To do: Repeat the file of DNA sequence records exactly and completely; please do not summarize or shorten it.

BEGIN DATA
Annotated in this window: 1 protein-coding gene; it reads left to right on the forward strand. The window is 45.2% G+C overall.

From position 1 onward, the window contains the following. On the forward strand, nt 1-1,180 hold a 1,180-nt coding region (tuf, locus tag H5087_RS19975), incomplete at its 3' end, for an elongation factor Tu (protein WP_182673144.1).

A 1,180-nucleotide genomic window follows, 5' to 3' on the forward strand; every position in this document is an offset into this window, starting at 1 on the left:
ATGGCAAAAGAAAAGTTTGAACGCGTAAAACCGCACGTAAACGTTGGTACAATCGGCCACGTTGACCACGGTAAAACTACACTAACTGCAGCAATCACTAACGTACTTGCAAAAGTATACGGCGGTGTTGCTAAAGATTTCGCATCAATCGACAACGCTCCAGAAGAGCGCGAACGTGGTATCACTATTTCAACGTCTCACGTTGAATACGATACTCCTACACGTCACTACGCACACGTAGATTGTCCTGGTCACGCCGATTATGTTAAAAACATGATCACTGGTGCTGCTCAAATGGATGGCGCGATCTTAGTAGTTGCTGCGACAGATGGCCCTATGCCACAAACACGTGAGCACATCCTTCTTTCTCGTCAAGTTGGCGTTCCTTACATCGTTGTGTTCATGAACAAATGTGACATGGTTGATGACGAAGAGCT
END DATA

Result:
Annotated in this window: 1 protein-coding gene; it reads left to right on the forward strand. The window is 45.2% G+C overall.

From position 1 onward, the window contains the following. On the forward strand, nt 1-1,180 hold a 1,180-nt coding region (tuf, locus tag H5087_RS19975), incomplete at its 3' end, for an elongation factor Tu (protein WP_182673144.1).

A 1,180-nucleotide genomic window follows, 5' to 3' on the forward strand; every position in this document is an offset into this window, starting at 1 on the left:
ATGGCAAAAGAAAAGTTTGAACGCGTAAAACCGCACGTAAACGTTGGTACAATCGGCCACGTTGACCACGGTAAAACTACACTAACTGCAGCAATCACTAACGTACTTGCAAAAGTATACGGCGGTGTTGCTAAAGATTTCGCATCAATCGACAACGCTCCAGAAGAGCGCGAACGTGGTATCACTATTTCAACGTCTCACGTTGAATACGATACTCCTACACGTCACTACGCACACGTAGATTGTCCTGGTCACGCCGATTATGTTAAAAACATGATCACTGGTGCTGCTCAAATGGATGGCGCGATCTTAGTAGTTGCTGCGACAGATGGCCCTATGCCACAAACACGTGAGCACATCCTTCTTTCTCGTCAAGTTGGCGTTCCTTACATCGTTGTGTTCATGAACAAATGTGACATGGTTGATGACGAAGAGCT